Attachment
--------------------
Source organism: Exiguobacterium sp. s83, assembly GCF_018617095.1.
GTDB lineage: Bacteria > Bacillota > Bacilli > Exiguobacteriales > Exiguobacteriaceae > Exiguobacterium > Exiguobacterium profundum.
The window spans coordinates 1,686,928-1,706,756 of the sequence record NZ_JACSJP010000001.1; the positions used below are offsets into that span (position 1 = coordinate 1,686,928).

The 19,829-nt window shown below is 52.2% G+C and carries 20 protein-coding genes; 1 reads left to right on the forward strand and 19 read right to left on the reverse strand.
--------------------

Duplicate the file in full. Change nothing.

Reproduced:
Source organism: Exiguobacterium sp. s83, assembly GCF_018617095.1.
GTDB lineage: Bacteria > Bacillota > Bacilli > Exiguobacteriales > Exiguobacteriaceae > Exiguobacterium > Exiguobacterium profundum.
The window spans coordinates 1,686,928-1,706,756 of the sequence record NZ_JACSJP010000001.1; the positions used below are offsets into that span (position 1 = coordinate 1,686,928).

The 19,829-nt window shown below is 52.2% G+C and carries 20 protein-coding genes; 1 reads left to right on the forward strand and 19 read right to left on the reverse strand.